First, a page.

The ACH Funding Cycle

As noted at the beginning of this section, each ACH (E-check) transaction moves through a 5 stage funding cycle: Initiation Day, Effective Date, Funding Time, Settlement Date and Posting Day. (See above for definitions.)


Determining the exact funding date for individual ACH transactions depends on the following key components which affect when the transaction reaches each stage:


Each of these components is described in detail below. Specific funding examples are provided in the next section.



Paper Checks or ACH Processing: Which is the Fastest Way to Get Your Money?

When you deposit a paper check at your bank, you often see the deposit posted on the same day or on the next day. So, you may wonder why ACH transactions processed electronically seem to take quite a bit longer.

The answer lies in the difference between “Posting” date and “Settlement” date.

The “Posting” date is simply the day the bank's computer system reports on a transaction in your account. It is not related to the day the bank actually makes funds available to you.

The “Settlement” date is the day the bank releases funds for your use.

With a paper check deposited at your bank, the “Posting” date is often many days (sometimes up to 30!) prior to the “Settlement” date.

With ACH transactions processed via ADP Payments, the “Posting” date actually occurs after the “Settlement” date. Thus as soon as you see a deposit from your ACH processor, you know that the funds are available to you immediately.

So, when you factor in the time it takes for a paper check your customer mails to reach you, the time it takes for you to actually get to the bank to deposit it, and the time the bank holds your money—you'll see that processing ACH Transactions electronically can be significantly faster!


Your ACH Funding Time

When your ACH merchant account is approved you will be provided with your funding time. Most ADP Payments customers use 3-day funding. Other funding times are 5-day, 10-day, and 30-day. Typically, higher-risk businesses will have longer funding times.


Your ACH Batch Cut-off Time

The batch cut-off time is when an ACH transaction file is closed and submitted into the ACH Network for processing. Batches can be closed once per day, or multiple times per day. Transactions are placed in the batch open at the time they are entered. The ADP Payments ACH batch close time is 5:00 PM Eastern Time.


Non-Banking Days

No transaction processing takes place on these days. They should be skipped in all bank-related funding time calculations. ADP Payments updates transaction statuses on these days.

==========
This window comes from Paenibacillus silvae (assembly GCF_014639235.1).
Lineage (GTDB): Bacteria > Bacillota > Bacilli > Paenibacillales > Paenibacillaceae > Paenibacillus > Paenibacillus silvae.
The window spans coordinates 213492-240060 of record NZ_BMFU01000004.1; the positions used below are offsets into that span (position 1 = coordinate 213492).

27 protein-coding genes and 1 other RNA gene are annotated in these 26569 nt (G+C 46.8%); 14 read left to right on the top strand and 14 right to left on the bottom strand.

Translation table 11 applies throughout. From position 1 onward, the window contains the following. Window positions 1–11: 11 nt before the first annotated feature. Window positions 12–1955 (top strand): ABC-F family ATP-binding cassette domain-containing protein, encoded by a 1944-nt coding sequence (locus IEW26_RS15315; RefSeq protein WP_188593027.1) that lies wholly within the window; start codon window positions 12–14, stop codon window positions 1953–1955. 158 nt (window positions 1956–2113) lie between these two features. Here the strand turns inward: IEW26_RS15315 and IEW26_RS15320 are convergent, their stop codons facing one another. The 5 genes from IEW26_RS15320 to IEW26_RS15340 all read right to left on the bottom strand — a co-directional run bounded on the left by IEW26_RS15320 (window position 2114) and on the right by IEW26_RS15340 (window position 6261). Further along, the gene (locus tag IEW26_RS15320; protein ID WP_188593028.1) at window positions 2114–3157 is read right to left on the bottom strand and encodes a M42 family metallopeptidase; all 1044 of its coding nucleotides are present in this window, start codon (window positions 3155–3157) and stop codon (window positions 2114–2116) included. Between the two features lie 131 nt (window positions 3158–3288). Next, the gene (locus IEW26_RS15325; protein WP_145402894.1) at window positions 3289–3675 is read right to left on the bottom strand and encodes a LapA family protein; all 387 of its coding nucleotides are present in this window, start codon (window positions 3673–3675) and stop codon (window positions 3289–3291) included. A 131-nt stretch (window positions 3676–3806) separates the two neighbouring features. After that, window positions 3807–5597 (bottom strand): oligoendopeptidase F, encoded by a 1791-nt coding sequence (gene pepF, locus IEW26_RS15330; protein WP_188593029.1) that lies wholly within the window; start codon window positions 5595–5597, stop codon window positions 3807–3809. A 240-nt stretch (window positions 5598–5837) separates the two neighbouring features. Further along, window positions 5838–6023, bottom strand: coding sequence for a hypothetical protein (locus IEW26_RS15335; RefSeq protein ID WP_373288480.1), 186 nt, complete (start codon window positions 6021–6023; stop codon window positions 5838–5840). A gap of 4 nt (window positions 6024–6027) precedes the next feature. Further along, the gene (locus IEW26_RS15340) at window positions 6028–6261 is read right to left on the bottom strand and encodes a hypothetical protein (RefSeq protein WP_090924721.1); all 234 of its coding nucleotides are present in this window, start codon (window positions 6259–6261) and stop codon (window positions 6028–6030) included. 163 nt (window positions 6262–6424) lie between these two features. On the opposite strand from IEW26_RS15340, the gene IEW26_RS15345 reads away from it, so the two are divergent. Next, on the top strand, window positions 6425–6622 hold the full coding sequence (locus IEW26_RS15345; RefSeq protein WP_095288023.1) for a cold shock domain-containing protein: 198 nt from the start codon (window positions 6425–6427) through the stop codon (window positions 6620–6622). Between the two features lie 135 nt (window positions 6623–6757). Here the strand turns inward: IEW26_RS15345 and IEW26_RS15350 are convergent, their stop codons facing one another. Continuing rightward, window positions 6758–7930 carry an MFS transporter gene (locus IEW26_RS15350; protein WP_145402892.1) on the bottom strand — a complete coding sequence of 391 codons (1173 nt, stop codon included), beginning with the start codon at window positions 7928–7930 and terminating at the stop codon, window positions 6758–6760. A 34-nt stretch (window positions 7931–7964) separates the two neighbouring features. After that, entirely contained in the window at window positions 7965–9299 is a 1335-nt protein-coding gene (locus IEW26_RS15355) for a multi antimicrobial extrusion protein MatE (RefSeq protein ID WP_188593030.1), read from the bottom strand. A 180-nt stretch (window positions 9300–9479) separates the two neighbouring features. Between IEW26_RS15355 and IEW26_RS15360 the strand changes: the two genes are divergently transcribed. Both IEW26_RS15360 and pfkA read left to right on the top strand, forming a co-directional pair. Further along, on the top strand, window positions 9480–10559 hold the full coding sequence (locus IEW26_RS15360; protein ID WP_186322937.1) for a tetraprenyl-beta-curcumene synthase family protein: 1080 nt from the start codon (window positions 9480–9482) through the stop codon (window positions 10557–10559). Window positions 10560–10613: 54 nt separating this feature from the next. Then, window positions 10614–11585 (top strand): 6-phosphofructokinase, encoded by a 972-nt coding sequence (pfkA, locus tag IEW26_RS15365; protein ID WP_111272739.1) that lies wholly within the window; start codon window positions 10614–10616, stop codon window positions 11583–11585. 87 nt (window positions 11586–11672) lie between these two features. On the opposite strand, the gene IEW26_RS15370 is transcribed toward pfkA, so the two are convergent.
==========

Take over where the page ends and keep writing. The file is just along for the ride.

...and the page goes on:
NOTE: The exact date of bank holidays change each year. For a list through 2017, see the table from the Federal Reserve Bank of Atlanta (


The Time and Date a Transaction was Entered

The time and date a transaction was entered into ADP Payments is used to determine the batch in which it is included. The batch date is the Initiation Day for the transaction.

A transaction's Effective Date is the first bank business day after the Initiation Day. This is typically the day after the Initiation Day. However, weekends and bank holidays can delay the Effective Date.

The ADP Payments application will provide the transaction date and time on the Transaction Details screen.

NOTE: If the Void function is available, the transaction is in an open batch.


Your Bank's Policy for Posting Funds to Your Account

Each bank has a different policy for when it makes funds available to its customers. ACH Processors typically send deposits to your bank in the afternoon, and your bank posts them to your account on the next business day. Some banks will post the deposit immediately upon receipt; and others may wait several days before posting it.

ADP Payments will display a status of “Settled” for a transaction the day after the deposit is made to your bank account but it will use the deposit date as the Settlement Date recorded in the system.In most cases you will see the status update to “Settled” in ADP Payments on the same day you see the deposit posted to your bank account. If you are concerned that your bank account is not accurately reflecting ADP Payments reporting, contact your bank and ask about its funds posting policy.


Detailed examples follow in the next section.


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